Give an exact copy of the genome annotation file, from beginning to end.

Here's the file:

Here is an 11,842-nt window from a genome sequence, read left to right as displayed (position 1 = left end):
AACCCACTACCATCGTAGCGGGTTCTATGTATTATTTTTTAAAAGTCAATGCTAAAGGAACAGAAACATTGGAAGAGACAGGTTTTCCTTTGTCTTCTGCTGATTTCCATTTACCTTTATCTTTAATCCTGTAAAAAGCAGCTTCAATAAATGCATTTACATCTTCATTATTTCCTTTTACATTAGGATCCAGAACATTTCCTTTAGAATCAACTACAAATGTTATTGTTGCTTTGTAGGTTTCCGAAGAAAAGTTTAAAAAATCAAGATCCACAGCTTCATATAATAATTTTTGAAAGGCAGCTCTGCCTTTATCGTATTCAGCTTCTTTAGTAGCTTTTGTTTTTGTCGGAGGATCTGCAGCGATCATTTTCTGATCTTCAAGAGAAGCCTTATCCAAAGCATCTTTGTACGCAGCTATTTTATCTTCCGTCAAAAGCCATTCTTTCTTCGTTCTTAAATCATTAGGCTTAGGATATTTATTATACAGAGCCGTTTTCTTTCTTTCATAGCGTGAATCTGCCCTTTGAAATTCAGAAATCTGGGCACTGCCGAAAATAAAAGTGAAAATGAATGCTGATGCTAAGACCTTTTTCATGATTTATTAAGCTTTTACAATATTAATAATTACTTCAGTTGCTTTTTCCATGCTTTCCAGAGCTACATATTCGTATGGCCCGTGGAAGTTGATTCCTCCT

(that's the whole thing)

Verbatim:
Here is an 11,842-nt window from a genome sequence, read left to right as displayed (position 1 = left end):
AACCCACTACCATCGTAGCGGGTTCTATGTATTATTTTTTAAAAGTCAATGCTAAAGGAACAGAAACATTGGAAGAGACAGGTTTTCCTTTGTCTTCTGCTGATTTCCATTTACCTTTATCTTTAATCCTGTAAAAAGCAGCTTCAATAAATGCATTTACATCTTCATTATTTCCTTTTACATTAGGATCCAGAACATTTCCTTTAGAATCAACTACAAATGTTATTGTTGCTTTGTAGGTTTCCGAAGAAAAGTTTAAAAAATCAAGATCCACAGCTTCATATAATAATTTTTGAAAGGCAGCTCTGCCTTTATCGTATTCAGCTTCTTTAGTAGCTTTTGTTTTTGTCGGAGGATCTGCAGCGATCATTTTCTGATCTTCAAGAGAAGCCTTATCCAAAGCATCTTTGTACGCAGCTATTTTATCTTCCGTCAAAAGCCATTCTTTCTTCGTTCTTAAATCATTAGGCTTAGGATATTTATTATACAGAGCCGTTTTCTTTCTTTCATAGCGTGAATCTGCCCTTTGAAATTCAGAAATCTGGGCACTGCCGAAAATAAAAGTGAAAATGAATGCTGATGCTAAGACCTTTTTCATGATTTATTAAGCTTTTACAATATTAATAATTACTTCAGTTGCTTTTTCCATGCTTTCCAGAGCTACATATTCGTATGGCCCGTGGAAGTTGATTCCTCCT